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Losing 100 pounds illustrated PA HWT’s unlimited desire to wrestle
Photo: Audy Vanderpool (right) had 10 pins in his first 16 victories for Towanda High School in Pennsylvania, but only after he lost 100 pounds over the past year.
By Pat McDonald
A year ago, Audy Vanderpool set his sights on stepping onto the mat for the Towanda varsity wrestling team for his senior season.
The only problem was he was tipping the scales at 380 pounds when he first decided to come back to the sport after being away from the mat for more than four years.
Vanderpool decided to ask longtime Towanda wrestling coach Bill Sexton if he could work out in the school’s wrestling room while the rest of the Black Knights prepared for the 2022 Pennsylvania postseason.
“Honestly, it was a surprise when he came to me,” said Sexton, who has coached the Pennsylvania high school program for over 40 years. “He’s really, really good friends with (his cousin and Towanda standout) Riley Vanderpool. He was coming all season long watching our kids wrestle and I think Riley kind of inspired him to come out. (Audy) came to me and said, ‘I’d like to come out next year, is it alright if I come in and work out?’ I said ‘sure, you’re welcome to come in.’”
Right away, Sexton realized that Vanderpool was going to put in the work and had a chance to drop enough weight to suit up for Towanda in the 2022-23 season.
“We got him in there and he worked,” Sexton said. “That’s the one thing I did notice about him. He was 380 pounds but he’s working. He’s not just 380 pounds, goes for a minute-and-a-half and wants to sit. He was in there working the whole time.”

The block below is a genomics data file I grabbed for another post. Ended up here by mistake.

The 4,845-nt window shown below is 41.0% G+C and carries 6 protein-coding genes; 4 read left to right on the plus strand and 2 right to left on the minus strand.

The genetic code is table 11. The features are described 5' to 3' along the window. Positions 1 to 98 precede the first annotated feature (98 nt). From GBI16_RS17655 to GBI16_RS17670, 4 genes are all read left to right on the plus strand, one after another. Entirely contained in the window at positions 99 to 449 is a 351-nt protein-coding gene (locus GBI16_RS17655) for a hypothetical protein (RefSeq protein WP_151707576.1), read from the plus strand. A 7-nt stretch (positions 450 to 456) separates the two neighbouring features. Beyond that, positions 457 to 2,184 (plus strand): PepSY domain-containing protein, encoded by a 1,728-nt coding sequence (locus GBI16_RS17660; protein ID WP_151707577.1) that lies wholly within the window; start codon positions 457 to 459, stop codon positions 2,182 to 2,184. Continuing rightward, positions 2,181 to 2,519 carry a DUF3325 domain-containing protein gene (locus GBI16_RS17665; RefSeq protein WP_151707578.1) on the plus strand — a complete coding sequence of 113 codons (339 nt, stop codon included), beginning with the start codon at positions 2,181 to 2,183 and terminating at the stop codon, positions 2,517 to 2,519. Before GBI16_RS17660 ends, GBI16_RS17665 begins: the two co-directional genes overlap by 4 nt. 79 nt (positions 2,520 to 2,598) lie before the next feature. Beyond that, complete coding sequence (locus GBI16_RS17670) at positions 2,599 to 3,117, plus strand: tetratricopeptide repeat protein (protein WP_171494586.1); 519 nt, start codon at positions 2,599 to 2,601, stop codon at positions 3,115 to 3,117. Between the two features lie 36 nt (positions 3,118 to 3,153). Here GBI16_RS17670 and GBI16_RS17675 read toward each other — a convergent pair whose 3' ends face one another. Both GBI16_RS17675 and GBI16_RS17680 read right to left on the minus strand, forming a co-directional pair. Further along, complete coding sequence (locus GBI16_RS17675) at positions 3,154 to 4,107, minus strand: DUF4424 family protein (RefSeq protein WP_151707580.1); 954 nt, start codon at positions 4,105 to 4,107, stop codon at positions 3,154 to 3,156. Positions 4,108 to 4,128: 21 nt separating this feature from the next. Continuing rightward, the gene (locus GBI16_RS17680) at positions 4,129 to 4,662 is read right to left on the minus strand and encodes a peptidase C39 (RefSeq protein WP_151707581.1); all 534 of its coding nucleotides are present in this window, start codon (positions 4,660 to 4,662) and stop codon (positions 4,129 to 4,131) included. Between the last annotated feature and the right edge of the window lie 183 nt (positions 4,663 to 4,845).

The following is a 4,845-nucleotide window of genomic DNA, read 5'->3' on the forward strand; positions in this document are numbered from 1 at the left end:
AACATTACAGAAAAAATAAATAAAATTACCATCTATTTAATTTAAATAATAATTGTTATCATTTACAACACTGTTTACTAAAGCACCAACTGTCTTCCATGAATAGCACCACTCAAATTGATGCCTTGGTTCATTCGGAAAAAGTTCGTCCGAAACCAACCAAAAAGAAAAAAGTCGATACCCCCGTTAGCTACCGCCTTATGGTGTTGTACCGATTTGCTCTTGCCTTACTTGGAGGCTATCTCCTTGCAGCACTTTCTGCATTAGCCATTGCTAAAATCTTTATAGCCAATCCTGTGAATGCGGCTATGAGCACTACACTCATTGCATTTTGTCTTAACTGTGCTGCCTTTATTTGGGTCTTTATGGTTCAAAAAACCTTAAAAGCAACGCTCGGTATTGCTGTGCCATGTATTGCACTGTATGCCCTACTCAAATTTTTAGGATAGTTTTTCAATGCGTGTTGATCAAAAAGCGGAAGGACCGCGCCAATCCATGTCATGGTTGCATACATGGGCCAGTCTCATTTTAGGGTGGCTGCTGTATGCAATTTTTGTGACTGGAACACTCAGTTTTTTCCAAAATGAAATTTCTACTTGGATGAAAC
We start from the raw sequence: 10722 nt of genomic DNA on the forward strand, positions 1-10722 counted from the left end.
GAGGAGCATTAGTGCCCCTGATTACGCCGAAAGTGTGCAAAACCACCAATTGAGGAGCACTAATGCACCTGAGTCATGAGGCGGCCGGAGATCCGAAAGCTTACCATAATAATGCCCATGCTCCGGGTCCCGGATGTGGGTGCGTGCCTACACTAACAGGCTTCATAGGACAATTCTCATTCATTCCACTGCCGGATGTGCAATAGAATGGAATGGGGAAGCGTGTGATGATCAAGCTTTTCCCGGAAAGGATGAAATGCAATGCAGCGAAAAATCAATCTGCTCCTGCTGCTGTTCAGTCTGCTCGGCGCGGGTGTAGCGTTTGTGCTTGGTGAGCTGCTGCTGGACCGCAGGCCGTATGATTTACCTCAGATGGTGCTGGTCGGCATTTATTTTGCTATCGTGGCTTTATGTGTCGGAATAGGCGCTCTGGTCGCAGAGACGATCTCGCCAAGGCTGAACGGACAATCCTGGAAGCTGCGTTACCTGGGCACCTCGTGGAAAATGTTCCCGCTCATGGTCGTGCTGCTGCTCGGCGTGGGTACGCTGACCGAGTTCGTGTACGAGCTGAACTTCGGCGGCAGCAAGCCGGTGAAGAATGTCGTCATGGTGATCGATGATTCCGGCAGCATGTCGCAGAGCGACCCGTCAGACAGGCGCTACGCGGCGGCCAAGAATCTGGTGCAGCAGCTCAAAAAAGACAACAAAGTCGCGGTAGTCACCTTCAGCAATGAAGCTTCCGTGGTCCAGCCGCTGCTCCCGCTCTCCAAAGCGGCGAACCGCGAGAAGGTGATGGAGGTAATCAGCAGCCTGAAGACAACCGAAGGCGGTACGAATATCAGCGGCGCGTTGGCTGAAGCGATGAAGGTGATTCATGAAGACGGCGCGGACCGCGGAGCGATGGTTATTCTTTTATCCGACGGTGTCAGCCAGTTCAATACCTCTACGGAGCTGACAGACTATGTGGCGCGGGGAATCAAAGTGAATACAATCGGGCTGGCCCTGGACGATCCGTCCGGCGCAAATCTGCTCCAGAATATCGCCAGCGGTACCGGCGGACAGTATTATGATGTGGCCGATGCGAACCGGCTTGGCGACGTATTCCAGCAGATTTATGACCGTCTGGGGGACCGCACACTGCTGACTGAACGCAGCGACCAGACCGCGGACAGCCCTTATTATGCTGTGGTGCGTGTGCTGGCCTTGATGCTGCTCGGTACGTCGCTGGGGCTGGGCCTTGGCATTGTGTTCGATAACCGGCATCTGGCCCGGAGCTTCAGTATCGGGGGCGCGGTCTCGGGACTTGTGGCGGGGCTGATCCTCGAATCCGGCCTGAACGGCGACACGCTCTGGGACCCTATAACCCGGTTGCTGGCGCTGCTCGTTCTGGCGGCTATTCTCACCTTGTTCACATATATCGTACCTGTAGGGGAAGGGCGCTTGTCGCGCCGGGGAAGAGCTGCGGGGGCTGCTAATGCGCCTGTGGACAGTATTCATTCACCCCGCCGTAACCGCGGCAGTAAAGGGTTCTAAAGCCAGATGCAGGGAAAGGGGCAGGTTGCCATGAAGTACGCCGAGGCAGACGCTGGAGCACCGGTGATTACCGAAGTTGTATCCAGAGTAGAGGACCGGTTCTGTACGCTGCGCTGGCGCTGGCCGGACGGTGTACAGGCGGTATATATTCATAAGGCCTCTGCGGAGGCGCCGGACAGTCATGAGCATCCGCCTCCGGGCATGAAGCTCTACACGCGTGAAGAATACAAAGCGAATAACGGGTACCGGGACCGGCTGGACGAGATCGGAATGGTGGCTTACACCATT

Sexton, who recently earned his 700th victory as Towanda’s coach, admitted he wasn’t sure if dropping nearly 100 pounds would be possible in about nine months.
“To be honest, for a kid to lose 100 pounds? That’s a big ask,” Sexton recalled. “But when I saw him at the end of the summer, he had already lost most of it. I said to him, ‘Are you serious about coming out for wrestling?’ And he said ‘Yes, I am.’”
Vanderpool said from the moment he stepped into the Towanda wrestling room last February, he had one goal.
“It was to get back down to 285 by wrestling season, that was my goal,” he said.
To make that happen, the Towanda High School senior not only worked out in the room, he also spent a lot of time at a local gym.
“Every day I went to Average Tim’s Gym and worked out,” Vanderpool said. “I was lifting weights and then I had (Towanda sophomore) Mason Higley, he was in there helping me out, teaching me to get my (wrestling) moves back and helping me get down to weight.”
While he stuck to an intense workout routine, Vanderpool said his diet wasn’t anything “too hard.”
“It wasn’t too hard or extensive or anything. I just kind of ate a little less of what I used to and worked out every day, tried to get a good sweat going,” Vanderpool said.
His journey from 380 pounds to under 285 pounds was just that — a journey.
“The first month it didn’t come off too quick,” Vanderpool remembered. “After that, I lost like 20 pounds and it just kind of melted (off). Then it plateaued there for a bit and then it would come off. It was a steady thing, with plateaus and then it would (start coming off again).”
Vanderpool’s hard work paid off last winter and spring, and by the time he got to football season he was down to between 310 and 320 pounds.